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Go back to basics on what we ask of clergy, Bishop Thornton pleads

16 July 2021

YouTube/Church of England

The Bishop at Lambeth, the Rt Revd Tim Thornton, addresses the Synod on Sunday afternoon

The Bishop at Lambeth, the Rt Revd Tim Thornton, addresses the Synod on Sunday afternoon

TWO years spent looking at what to do when clergy are accused of misbehaving have prompted the Bishop at Lambeth, the Rt Revd Tim Thornton, to ask how they should behave, he told the General Synod on Sunday afternoon.

Before the debate on plans to replace the Clergy Discipline Measure (CDM: “those initials feel like nails being hammered in”, the Bishop said), he spoke about his short discussion paper, The Nature of Ordained Public Ministry.

There was a need, he said, for much greater clarity about what was demanded of ordained ministers. Introducing a new disciplinary structure would make “no difference at all, unless we go back to basics”, looking at what was expected of the clergy, how they might be supported, and how they might work together to build up the body of Christ.

In his four years as Bishop at Lambeth, much of his time had been spent dealing with disciplinary matters, Bishop Thornton said. “In fact, I believe the real issue is a lack of clarity and definition, and that, whilst we have a sense implicitly of how things are meant to work, we need to be much clearer and explicit.”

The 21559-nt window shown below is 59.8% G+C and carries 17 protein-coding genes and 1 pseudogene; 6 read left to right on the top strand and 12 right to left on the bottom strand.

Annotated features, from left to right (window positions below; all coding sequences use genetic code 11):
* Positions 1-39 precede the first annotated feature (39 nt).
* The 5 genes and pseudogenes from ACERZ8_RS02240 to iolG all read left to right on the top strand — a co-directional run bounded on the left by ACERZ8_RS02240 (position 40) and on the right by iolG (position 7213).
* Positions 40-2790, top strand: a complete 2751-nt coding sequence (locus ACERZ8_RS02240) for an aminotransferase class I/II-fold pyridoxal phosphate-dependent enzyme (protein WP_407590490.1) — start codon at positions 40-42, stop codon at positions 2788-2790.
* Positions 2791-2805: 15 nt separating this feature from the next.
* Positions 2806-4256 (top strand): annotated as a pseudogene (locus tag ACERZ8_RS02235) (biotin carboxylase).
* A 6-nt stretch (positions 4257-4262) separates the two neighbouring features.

Bishop Thornton affirmed the call to ordained ministry, which was “limitless, not limiting”. “Those who are ordained are signs of hope and signs, symbols, and walking sacraments of God at work in the world.”

But the demands were great, he said. “We are in danger of losing the joy, and the trust, and the ministry of Christ himself, and the sacramental reality of being with people and for God.”

Why? “I believe because we are not explicit in the way we support each other and understanding the frame of reference that is around us.”

Clergy, he accepted, were “fallible, frail, sinful, and full of mistakes”; but how were they supported as the public representatives of the Church of England, he asked. A framework was common in other walks of life, “but not in one that, above all, understands the need for accountability. . .

“How ridiculous would it be for the Church of God . . . to be the body that appears to hold up the clergy — as the dominant model — [as] that of the hero leader, who can often appear to be unaccountable? That cannot be the model that we want our clergy to live out. . .

“Yet, whatever the underlying model or models, even if we can make that or them clear, then, having held them up, surely we need to ensure that there is the proper support, accountability, and understanding of responsibility.”

First, it was necessary to ensure that those chosen were fit to practise; then, throughout their ministry, they should be provided with necessary tools to do the work. “We are not being fair to people we ordain.”

In his presentation, and in answer to members’ questions, Bishop Thornton agreed that a separate piece of work needed to be done on how to support lay people. The Bishop of Leicester, the Rt Revd Martyn Snow, asked for this work to be done concurrently.

Other issued raised by members included bullying by lay people, especially of women clergy; what form of supervision clergy should have; the value of mutual accountability through cell groups; the use of language, such as the term “professional”; and existing models for a clergy code of conduct — for example, those used by theological-education institutions and various dioceses, such as Norwich.

There was no formal vote on Bishop Thornton’s presentation.

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